Carl Weinschenk spoke with Brad Friedman, an investigative journalist and creator and publisher of Brad Blog, a site that focuses on electronic voting issues.
Weinschenk: Are electronic voting systems less secure than electronic systems used in the corporate world?
Friedman: No question. Study after study has shown systems do not have the safeguards you find in the commercial world. If these sorts of systems were used in the commercial world, they would not last more than 12 hours before they were thrown out, contracts ended and companies sued for putting out this type of equipment.
Weinschenk: Why is the gap so large?
Friedman: The problem is that you don't have the sort of checks and balances as in the commercial world. There is virtually no testing whatsoever of the systems. Only very recently have there been independent tests in Ohio, Colorado and California, and people have finally seen how extraordinarily vulnerable these systems are. Traditionally, the only testing was done by the so-called Federal Independent Testing Authority. The ITA is three companies chosen and paid for by voting machine companies. All the testing was done in secret. They only tested things voting machine companies asked them to test. The clients - the election official or, ultimately, the voters - were never able to see the results, never able to see what they were buying.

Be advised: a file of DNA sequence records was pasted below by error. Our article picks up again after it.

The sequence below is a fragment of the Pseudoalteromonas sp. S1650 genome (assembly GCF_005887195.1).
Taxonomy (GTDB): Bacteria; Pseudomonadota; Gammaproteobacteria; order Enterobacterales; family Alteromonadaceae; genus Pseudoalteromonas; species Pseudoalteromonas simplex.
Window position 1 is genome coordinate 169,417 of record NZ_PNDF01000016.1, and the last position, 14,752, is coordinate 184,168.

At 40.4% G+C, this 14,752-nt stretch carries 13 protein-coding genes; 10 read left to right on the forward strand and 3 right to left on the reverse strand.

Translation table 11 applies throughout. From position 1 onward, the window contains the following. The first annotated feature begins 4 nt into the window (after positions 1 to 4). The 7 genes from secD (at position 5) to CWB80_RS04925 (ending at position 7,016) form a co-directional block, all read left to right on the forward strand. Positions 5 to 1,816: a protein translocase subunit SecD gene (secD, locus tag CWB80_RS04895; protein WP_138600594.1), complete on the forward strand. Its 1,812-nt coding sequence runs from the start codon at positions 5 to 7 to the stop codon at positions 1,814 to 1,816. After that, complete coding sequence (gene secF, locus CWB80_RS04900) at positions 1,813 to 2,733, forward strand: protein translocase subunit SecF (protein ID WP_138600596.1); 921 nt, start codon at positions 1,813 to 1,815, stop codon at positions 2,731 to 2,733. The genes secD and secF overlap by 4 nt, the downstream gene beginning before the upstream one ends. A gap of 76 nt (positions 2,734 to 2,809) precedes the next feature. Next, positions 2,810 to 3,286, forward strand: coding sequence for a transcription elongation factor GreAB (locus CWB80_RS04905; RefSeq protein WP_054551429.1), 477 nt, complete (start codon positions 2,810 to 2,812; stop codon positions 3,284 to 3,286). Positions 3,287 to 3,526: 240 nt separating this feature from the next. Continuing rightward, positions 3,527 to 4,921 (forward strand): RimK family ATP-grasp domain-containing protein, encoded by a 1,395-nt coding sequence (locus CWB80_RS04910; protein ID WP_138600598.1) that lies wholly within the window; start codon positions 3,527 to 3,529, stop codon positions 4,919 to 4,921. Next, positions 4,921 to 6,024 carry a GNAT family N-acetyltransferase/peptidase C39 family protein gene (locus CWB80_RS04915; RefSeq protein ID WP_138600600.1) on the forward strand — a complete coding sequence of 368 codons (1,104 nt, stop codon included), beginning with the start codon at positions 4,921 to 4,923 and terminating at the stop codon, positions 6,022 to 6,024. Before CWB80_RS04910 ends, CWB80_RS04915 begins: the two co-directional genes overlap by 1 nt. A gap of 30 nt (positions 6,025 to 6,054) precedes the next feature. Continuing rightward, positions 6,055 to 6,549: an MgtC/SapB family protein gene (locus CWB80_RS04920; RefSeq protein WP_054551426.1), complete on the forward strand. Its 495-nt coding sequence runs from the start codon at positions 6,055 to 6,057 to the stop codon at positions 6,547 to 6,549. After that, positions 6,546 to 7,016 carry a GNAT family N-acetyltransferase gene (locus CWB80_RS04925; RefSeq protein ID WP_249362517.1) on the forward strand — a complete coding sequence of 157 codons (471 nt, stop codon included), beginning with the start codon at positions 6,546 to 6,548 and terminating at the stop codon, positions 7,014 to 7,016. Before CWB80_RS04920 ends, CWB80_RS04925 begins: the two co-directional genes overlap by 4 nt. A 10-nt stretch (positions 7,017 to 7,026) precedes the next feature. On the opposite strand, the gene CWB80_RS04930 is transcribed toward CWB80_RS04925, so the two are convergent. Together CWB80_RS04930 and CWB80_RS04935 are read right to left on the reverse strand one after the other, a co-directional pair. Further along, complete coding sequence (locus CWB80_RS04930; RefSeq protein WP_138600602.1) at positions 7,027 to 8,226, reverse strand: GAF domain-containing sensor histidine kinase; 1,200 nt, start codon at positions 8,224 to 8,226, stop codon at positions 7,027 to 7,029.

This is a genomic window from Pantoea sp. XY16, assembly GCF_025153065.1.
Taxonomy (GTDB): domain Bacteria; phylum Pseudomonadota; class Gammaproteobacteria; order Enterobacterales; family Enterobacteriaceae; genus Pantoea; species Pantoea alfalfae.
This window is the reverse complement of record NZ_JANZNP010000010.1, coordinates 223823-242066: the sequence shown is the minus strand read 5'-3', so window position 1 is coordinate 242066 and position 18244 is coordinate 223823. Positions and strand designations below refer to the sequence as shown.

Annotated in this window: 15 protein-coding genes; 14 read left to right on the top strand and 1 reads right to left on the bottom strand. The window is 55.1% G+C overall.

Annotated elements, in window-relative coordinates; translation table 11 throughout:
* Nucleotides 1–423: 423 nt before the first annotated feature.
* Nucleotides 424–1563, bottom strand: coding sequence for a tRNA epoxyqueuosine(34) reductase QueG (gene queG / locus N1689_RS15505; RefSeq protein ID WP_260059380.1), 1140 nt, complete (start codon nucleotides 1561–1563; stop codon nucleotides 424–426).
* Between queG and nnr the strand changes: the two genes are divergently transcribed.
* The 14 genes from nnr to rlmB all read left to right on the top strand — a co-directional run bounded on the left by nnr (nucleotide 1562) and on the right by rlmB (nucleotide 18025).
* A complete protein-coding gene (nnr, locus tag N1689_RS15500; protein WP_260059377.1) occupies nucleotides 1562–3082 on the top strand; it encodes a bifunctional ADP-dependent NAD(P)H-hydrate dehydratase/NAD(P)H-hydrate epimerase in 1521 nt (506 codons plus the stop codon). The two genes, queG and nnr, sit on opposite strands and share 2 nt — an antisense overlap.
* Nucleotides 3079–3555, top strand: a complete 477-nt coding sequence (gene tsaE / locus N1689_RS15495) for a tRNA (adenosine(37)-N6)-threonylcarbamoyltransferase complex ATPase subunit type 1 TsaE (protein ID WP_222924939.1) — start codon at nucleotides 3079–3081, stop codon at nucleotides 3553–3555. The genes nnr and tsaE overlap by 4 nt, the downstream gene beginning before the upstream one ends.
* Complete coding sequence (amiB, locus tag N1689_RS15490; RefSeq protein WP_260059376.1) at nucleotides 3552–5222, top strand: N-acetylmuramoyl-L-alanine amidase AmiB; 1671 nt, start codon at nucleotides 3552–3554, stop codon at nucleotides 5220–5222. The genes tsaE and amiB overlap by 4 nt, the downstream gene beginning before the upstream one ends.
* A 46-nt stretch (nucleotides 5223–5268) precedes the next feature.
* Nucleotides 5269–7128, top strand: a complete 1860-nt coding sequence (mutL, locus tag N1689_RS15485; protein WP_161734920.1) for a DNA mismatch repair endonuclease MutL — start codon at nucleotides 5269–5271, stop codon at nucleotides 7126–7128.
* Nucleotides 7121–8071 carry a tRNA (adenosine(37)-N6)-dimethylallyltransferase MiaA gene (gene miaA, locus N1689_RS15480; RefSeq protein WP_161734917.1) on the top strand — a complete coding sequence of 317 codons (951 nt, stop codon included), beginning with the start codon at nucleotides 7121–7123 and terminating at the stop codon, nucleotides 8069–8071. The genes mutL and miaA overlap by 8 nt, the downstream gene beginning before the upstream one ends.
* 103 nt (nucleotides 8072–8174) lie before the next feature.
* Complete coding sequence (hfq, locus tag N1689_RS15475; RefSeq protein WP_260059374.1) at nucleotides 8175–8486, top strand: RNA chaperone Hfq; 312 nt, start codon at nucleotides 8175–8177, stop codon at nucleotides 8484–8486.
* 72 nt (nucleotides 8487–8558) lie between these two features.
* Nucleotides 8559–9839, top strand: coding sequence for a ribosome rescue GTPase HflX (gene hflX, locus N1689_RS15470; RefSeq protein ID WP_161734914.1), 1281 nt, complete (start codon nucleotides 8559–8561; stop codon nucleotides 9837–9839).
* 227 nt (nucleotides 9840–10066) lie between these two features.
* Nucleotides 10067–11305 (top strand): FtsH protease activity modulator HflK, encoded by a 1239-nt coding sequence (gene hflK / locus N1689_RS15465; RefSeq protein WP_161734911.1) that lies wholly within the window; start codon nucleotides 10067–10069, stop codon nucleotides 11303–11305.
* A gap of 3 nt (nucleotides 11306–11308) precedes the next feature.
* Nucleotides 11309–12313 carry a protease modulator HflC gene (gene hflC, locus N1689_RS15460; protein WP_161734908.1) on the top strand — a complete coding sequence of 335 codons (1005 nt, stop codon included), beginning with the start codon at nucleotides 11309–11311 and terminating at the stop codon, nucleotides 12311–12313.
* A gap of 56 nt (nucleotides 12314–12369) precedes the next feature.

Weinschenk: Why do you think voting security doesn't get more attention?
Friedman: Apparently, election integrity isn't sexy enough. When it comes to a nickel slot in Las Vegas, there is regulatory authority to tear down the machine to the chip level. We are made to trust that the election was held fairly, that the results were delivered fairly. That's faith-based voting. Our system is not built on faith. It is built on checks, balances and transparency.
Weinschenk: How serious is the situation as we approach 2008?
Friedman: We are in a very, very bad and dangerous situation as we go into 2008. There are still virtually no checks and balances for the incredibly bad voting systems that are used throughout the entire country. Voting systems are different from things like ATMs, which by nature have traceable paper trails and can be audited and tracked by the owner of the dollar and the bank. Voting is different because it is a secret ballot. You can't call in after voting to see that your vote was accurately counted. The answer seems to be transparency, transparency, transparency. You need to have citizens, not experts, keep an eye on every step of the process to make sure votes are counted and counted accurately.